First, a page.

File "test_notequal.py", line 10, in test_not_equal
    self.assertEqual(2, 3-2)
AssertionError: 2 != 1

----------------------------------------------------------------------
Ran 2 tests in 0.000s

FAILED (failures=2)

All the assert methods above accept a msg argument that, if specified, is used as the error message on failure.

Testing for Exceptions (and Warnings)

The TestCase class provides methods to check for expected exceptions:

Method
assertRaises(exception)
assertRaisesRegex(exception, regexp)
assertWarns(warn, fun, *args, **kwds)
assertWarnsRegex(warn, fun, *args, **kwds)

As previously mentioned, if a test raises an exception other than AssertionError it is treated as an error. This is very useful for uncovering mistakes while you are modifying code which has existing test coverage. There are circumstances, however, in which you want the test to verify that some code does produce an exception. For example, if an invalid value is given to an attribute of an object. In such cases, assertRaises() makes the code more clear than trapping the exception yourself. Compare these two tests:

import unittest

def raises_error(*args, **kwds):
    raise ValueError('Invalid value: %s%s' % (args, kwds))

class ExceptionTest(unittest.TestCase):

    def test_trap_locally(self):
        try:
            raises_error('a', b='c')
        except ValueError:
            pass
        else:
            self.fail('Did not see ValueError')

    def test_assert_raises(self):
        self.assertRaises(ValueError, raises_error, 'a', b='c')

if __name__ == '__main__':
    unittest.main()

The results for both are the same, but the second test using assertRaises() is more succinct.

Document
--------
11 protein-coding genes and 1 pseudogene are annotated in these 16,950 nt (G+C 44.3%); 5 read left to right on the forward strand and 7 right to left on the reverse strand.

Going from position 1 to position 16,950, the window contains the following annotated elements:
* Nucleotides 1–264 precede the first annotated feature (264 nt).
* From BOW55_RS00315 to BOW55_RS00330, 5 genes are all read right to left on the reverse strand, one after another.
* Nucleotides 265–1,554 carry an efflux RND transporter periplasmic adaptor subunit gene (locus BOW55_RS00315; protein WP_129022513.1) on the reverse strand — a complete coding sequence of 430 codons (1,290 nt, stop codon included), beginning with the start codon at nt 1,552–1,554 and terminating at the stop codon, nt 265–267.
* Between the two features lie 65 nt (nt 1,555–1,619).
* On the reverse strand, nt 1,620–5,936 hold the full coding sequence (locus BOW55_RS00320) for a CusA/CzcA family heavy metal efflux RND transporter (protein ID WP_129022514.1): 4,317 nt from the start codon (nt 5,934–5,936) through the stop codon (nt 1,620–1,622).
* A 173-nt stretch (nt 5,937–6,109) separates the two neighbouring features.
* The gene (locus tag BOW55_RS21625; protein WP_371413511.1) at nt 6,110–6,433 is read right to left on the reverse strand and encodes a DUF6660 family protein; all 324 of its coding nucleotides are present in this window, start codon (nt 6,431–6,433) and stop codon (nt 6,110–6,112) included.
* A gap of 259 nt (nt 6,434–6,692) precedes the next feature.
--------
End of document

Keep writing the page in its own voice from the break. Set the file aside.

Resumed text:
$ python3 test_exception.py -v

test_assert_raises (__main__.ExceptionTest) ... ok
test_trap_locally (__main__.ExceptionTest) ... ok

----------------------------------------------------------------------
Ran 2 tests in 0.000s

OK

Test Fixtures

Fixtures are resources needed by a test. For example, if you are writing several tests for the same class, those tests all need an instance of that class to use for testing. Other test fixtures include database connections and temporary files (many people would argue that using external resources makes such tests not "unit" tests, but they are still tests and still useful). TestCase includes a special hook to configure and clean up any fixtures needed by your tests. To configure the fixtures, override setUp(). To clean up, override tearDown().

import unittest

class FixturesTest(unittest.TestCase):

    def setUp(self):
        print('In setUp()')
        self.fixture = range(1, 10)

    def tearDown(self):
        print('In tearDown()')
        del self.fixture

    def test(self):
        print('in test()')
        self.assertEqual(self.fixture, range(1, 10))

if __name__ == '__main__':
    unittest.main()

When this sample test is run, you can see the order of execution of the fixture and test methods:

$ python3 test_fixtures.py

.
----------------------------------------------------------------------
Ran 1 test in 0.000s

OK
In setUp()
in test()
In tearDown()

Test Suites

The standard library documentation describes how to organize test suites manually. I generally do not use test suites directly, because I prefer to build the suites automatically (these are automated tests, after all). Automating the construction of test suites is especially useful for large code bases, in which related tests are not all in the same place. Tools such as nose make it easier to manage tests when they are spread over multiple files and directories.